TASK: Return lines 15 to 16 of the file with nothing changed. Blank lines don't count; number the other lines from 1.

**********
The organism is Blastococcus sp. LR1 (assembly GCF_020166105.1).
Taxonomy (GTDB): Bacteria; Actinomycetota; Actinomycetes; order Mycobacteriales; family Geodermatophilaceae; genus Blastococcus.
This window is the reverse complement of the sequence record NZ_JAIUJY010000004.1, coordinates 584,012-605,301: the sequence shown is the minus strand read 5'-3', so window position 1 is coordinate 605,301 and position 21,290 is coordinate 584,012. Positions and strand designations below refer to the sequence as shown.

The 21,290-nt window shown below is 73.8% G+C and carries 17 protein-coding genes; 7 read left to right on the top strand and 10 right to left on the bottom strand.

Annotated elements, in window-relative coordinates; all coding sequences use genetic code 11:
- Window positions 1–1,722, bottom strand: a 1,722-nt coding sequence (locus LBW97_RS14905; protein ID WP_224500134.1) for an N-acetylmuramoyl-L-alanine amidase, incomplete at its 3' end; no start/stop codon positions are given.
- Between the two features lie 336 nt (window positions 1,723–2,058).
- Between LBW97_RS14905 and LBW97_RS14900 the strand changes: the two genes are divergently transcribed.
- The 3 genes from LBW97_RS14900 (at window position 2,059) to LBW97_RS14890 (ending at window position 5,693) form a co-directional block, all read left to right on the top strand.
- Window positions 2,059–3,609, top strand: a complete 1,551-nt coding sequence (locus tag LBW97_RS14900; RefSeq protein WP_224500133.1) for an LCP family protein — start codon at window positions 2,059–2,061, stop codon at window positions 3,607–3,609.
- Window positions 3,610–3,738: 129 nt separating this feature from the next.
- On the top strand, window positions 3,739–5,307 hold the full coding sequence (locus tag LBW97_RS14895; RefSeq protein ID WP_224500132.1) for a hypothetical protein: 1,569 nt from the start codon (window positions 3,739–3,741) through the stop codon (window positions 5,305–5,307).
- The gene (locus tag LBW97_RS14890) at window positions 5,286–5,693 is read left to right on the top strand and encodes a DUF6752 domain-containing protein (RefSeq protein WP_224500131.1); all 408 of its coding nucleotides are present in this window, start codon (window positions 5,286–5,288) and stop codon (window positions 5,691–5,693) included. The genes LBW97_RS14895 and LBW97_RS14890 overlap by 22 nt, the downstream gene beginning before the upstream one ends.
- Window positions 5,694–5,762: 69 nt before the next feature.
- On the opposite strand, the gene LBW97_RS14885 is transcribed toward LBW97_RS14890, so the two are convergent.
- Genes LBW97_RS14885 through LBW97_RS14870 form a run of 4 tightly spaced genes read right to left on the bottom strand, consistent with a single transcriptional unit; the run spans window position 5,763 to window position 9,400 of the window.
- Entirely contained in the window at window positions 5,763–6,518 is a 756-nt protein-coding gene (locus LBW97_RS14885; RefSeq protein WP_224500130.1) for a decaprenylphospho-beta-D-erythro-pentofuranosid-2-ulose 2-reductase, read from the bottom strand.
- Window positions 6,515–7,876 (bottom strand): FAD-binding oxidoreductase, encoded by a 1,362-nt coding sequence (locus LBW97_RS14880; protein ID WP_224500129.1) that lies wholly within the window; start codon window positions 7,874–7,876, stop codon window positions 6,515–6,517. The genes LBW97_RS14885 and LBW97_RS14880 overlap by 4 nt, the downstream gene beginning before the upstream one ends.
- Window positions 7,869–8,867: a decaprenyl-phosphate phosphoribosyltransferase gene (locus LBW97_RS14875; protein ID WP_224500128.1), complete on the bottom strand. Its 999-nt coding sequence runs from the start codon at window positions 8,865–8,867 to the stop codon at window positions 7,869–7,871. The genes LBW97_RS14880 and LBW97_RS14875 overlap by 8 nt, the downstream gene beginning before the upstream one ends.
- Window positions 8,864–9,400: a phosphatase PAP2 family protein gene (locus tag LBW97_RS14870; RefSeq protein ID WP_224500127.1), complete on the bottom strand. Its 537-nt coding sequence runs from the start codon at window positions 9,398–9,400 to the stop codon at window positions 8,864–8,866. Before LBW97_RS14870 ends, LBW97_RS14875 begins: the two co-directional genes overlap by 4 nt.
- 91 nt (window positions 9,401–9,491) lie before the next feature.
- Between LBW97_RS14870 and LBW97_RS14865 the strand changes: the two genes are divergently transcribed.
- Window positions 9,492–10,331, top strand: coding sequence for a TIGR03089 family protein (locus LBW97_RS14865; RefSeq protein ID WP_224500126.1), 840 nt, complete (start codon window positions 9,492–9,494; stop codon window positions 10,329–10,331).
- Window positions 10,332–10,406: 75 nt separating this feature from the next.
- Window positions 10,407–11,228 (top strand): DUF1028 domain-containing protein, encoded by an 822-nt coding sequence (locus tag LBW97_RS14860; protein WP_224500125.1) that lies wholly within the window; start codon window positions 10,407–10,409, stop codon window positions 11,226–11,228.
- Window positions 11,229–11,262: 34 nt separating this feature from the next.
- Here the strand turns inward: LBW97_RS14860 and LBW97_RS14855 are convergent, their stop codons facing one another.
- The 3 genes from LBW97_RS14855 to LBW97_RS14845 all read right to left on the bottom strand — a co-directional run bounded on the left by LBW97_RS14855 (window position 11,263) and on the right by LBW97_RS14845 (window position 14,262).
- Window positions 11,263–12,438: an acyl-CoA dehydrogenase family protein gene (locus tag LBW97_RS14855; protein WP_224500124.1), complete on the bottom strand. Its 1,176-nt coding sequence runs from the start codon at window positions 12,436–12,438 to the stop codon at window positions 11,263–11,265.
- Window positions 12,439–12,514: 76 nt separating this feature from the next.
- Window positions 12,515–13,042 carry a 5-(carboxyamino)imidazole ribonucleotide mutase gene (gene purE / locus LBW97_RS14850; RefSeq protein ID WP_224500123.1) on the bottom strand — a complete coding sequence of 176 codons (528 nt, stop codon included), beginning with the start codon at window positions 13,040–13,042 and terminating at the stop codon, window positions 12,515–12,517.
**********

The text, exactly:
- On the opposite strand, the gene LBW97_RS14885 is transcribed toward LBW97_RS14890, so the two are convergent.
- Genes LBW97_RS14885 through LBW97_RS14870 form a run of 4 tightly spaced genes read right to left on the bottom strand, consistent with a single transcriptional unit; the run spans window position 5,763 to window position 9,400 of the window.